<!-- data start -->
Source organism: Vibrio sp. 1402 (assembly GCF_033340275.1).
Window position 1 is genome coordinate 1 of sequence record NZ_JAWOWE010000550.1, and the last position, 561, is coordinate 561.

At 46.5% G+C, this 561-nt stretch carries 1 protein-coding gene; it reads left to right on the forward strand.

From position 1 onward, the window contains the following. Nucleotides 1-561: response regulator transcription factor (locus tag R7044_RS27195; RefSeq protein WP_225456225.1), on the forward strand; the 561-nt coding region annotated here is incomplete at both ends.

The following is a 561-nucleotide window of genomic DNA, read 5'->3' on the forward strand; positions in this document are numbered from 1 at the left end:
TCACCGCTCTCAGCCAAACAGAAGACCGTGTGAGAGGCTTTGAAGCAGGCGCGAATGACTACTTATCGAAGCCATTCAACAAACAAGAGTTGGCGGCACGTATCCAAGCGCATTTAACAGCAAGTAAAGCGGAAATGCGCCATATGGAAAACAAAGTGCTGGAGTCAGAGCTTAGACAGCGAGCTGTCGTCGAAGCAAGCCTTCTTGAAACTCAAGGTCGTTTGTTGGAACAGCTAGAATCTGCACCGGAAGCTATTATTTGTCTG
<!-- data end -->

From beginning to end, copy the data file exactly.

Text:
Source organism: Vibrio sp. 1402 (assembly GCF_033340275.1).
Window position 1 is genome coordinate 1 of sequence record NZ_JAWOWE010000550.1, and the last position, 561, is coordinate 561.

At 46.5% G+C, this 561-nt stretch carries 1 protein-coding gene; it reads left to right on the forward strand.

From position 1 onward, the window contains the following. Nucleotides 1-561: response regulator transcription factor (locus tag R7044_RS27195; RefSeq protein WP_225456225.1), on the forward strand; the 561-nt coding region annotated here is incomplete at both ends.

The following is a 561-nucleotide window of genomic DNA, read 5'->3' on the forward strand; positions in this document are numbered from 1 at the left end:
TCACCGCTCTCAGCCAAACAGAAGACCGTGTGAGAGGCTTTGAAGCAGGCGCGAATGACTACTTATCGAAGCCATTCAACAAACAAGAGTTGGCGGCACGTATCCAAGCGCATTTAACAGCAAGTAAAGCGGAAATGCGCCATATGGAAAACAAAGTGCTGGAGTCAGAGCTTAGACAGCGAGCTGTCGTCGAAGCAAGCCTTCTTGAAACTCAAGGTCGTTTGTTGGAACAGCTAGAATCTGCACCGGAAGCTATTATTTGTCTG